Day 246: Laundry Musings

Grant has been away for just under a week, and I’ve been thinking about laundry.  At first these two topics seem unrelated; however, I bring them up because whenever Grant is out of town, my laundry seems to go down drastically.

It’s not just 50% as you might expect.  When he’s out of town, I can go for weeks without doing laundry (I know those of you with kids are sighing with envy at this point).  The need to do laundry is signaled only when I completely run out of underwear.

Is it just that he has fewer clothes or that he gets them dirty more easily?  Or is it that my standard of clean clothes leaves something to be desired?

One of my old co-workers used to wash his pants every time he wore them.  Every time!  Even if he just wore them at the office!

I was shocked when I heard that, but then I started thinking – maybe that isn’t so unusual in this society.  I mean, we are a little obsessed with cleanliness and germs aren’t we?  Maybe I, with my two-weeks-worn jeans, am the anomaly.

But you have to agree, doing laundry can be quite wasteful.  Washers and driers hog electricity, detergents and bleaches pollute the waterways, and the whole system gradually breaks down your clothing (that drier fluff doesn’t come from nowhere).

A couple we know actually decided to go with disposable diapers over cloth for their child because of the environmental effects of laundry.  I can’t say I agree with that one, but at least they gave it some thought.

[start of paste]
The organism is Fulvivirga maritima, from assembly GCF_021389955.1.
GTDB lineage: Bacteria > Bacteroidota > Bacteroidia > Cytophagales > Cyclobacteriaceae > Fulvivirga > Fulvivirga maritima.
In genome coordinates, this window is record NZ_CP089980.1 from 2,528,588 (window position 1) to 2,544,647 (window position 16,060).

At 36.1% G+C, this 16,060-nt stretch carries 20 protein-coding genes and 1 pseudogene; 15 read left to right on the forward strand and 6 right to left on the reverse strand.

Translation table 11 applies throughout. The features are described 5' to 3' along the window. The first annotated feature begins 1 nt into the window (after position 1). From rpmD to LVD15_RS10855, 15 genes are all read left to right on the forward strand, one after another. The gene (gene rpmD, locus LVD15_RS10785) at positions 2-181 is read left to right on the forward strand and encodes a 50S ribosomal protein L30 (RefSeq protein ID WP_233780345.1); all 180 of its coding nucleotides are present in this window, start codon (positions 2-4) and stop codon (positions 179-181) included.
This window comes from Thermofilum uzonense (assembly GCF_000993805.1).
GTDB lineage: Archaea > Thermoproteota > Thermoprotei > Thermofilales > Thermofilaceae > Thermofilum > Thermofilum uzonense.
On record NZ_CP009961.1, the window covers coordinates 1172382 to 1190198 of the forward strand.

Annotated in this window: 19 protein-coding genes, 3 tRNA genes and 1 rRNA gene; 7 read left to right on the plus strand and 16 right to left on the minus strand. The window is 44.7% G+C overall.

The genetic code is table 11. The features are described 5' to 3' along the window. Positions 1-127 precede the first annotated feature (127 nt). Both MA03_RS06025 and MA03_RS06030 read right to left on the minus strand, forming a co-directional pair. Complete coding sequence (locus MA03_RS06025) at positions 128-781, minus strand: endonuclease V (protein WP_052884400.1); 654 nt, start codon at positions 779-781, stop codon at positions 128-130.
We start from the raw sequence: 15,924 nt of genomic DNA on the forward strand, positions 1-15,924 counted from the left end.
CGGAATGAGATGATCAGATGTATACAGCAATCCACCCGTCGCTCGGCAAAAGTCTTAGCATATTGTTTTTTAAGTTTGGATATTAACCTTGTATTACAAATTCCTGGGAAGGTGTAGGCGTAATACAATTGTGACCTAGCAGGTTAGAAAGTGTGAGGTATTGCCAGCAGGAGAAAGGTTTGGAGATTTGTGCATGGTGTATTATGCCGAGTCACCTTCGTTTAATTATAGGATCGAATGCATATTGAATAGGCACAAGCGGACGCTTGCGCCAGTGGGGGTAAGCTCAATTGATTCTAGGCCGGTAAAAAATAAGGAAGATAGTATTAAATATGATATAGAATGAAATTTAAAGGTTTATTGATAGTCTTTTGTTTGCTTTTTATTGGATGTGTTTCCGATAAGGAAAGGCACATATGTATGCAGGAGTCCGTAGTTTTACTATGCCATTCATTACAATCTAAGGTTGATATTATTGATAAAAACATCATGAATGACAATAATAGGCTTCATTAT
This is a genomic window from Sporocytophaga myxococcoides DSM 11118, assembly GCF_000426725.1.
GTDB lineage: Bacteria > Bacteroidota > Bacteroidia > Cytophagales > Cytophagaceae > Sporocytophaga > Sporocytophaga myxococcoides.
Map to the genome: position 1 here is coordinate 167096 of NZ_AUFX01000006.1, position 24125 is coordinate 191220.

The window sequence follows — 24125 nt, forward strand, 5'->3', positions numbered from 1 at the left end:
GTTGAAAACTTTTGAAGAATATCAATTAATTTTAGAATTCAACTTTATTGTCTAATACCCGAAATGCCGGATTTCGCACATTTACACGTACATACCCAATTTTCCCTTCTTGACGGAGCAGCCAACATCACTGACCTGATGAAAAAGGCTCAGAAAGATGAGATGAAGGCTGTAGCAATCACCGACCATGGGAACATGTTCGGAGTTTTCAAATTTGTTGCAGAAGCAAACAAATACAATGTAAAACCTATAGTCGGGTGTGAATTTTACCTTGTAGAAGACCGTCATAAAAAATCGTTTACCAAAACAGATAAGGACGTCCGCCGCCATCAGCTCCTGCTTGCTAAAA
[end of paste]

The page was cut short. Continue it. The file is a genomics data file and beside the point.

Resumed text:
The good thing about laundry is that, while we all have to do it, there are many ways to be less wasteful while doing it.  Energy efficient appliances are all the rage and biodegradable laundry soaps are widely available.  You can even go package-free and make your own laundry soap.

Two of my friends have told me in the past month about how they don’t use their driers.  Ever.  They both said line drying makes their clothes last longer and saves electricity.

It turns out that next to your fridge, your clothes drier is the household appliance that uses the most energy, so line drying starts to make a lot of sense (and don’t give me the “cramped apartment” excuse because both of these friends live in apartments and use fold up drying racks)

Truth be told, I use a drier all the time in the winter (it is, after all, convenient).  On the other hand, I do participate in some energy & waste-saving laundry activities:

-I don’t use fabric softener (who wants chemicals spread all over their clean clothes anyway)

-I wash and dry full loads

-I use cold water (about 80% to 85% of the energy used for washing clothes is for heating the water)

-I use a clothesline in the summer

Although we don’t have a mandate to reduce energy consumption as part of the Clean Bin Project, after thinking so much about waste, we’re definitely starting to think about conservation in all aspects of our lives.

And as a final note to Chad – I hope you read this and think twice about washing your office pants when they’re not even dirty.



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9 responses to “Day 246: Laundry Musings

  1. grant

    my feet sweat, i go through lots of socks

  2. kate

    my pyjama pants have a tag in them that says “change daily!” wtf!?

  3. I used to wash my clothes every time I wore them. It was a habit left over from high school when my friends and I were paranoid about body odors. Then when I moved out and started budgeting, I realized that clothes fare much better when they’re not washed/dried all the time.

    Most people really don’t smell. I’m starting to wonder if the message about hypervigilance when it comes to personal hygiene come from all the marketing out there about cleanliness: “lather, rinse, repeat,” and so on.